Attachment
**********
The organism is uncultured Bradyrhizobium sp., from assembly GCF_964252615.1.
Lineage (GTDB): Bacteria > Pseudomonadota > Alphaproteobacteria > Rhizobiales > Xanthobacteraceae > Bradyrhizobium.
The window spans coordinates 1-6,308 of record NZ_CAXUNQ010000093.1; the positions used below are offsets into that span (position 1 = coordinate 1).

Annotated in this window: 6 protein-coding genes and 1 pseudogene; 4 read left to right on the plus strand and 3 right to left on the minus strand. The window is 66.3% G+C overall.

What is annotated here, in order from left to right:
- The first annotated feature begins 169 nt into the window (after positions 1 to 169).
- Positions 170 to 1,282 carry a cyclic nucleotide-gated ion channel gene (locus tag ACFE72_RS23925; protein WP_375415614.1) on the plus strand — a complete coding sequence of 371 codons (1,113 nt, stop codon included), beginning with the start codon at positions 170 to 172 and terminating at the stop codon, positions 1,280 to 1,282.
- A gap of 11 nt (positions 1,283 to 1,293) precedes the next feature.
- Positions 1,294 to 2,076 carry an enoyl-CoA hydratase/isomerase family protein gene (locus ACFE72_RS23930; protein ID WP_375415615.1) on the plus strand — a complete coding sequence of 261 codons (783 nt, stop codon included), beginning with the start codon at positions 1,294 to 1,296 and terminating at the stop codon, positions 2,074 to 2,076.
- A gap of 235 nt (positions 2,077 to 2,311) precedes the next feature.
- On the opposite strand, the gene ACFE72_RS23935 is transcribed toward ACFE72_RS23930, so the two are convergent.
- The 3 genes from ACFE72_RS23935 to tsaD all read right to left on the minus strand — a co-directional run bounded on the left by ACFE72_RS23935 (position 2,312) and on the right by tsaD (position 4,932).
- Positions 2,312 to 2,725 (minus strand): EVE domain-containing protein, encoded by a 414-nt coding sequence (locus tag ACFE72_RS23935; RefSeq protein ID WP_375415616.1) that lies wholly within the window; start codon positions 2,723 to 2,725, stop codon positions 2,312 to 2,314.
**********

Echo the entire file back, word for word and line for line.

The organism is uncultured Bradyrhizobium sp., from assembly GCF_964252615.1.
Lineage (GTDB): Bacteria > Pseudomonadota > Alphaproteobacteria > Rhizobiales > Xanthobacteraceae > Bradyrhizobium.
The window spans coordinates 1-6,308 of record NZ_CAXUNQ010000093.1; the positions used below are offsets into that span (position 1 = coordinate 1).

Annotated in this window: 6 protein-coding genes and 1 pseudogene; 4 read left to right on the plus strand and 3 right to left on the minus strand. The window is 66.3% G+C overall.

What is annotated here, in order from left to right:
- The first annotated feature begins 169 nt into the window (after positions 1 to 169).
- Positions 170 to 1,282 carry a cyclic nucleotide-gated ion channel gene (locus tag ACFE72_RS23925; protein WP_375415614.1) on the plus strand — a complete coding sequence of 371 codons (1,113 nt, stop codon included), beginning with the start codon at positions 170 to 172 and terminating at the stop codon, positions 1,280 to 1,282.
- A gap of 11 nt (positions 1,283 to 1,293) precedes the next feature.
- Positions 1,294 to 2,076 carry an enoyl-CoA hydratase/isomerase family protein gene (locus ACFE72_RS23930; protein ID WP_375415615.1) on the plus strand — a complete coding sequence of 261 codons (783 nt, stop codon included), beginning with the start codon at positions 1,294 to 1,296 and terminating at the stop codon, positions 2,074 to 2,076.
- A gap of 235 nt (positions 2,077 to 2,311) precedes the next feature.
- On the opposite strand, the gene ACFE72_RS23935 is transcribed toward ACFE72_RS23930, so the two are convergent.
- The 3 genes from ACFE72_RS23935 to tsaD all read right to left on the minus strand — a co-directional run bounded on the left by ACFE72_RS23935 (position 2,312) and on the right by tsaD (position 4,932).
- Positions 2,312 to 2,725 (minus strand): EVE domain-containing protein, encoded by a 414-nt coding sequence (locus tag ACFE72_RS23935; RefSeq protein ID WP_375415616.1) that lies wholly within the window; start codon positions 2,723 to 2,725, stop codon positions 2,312 to 2,314.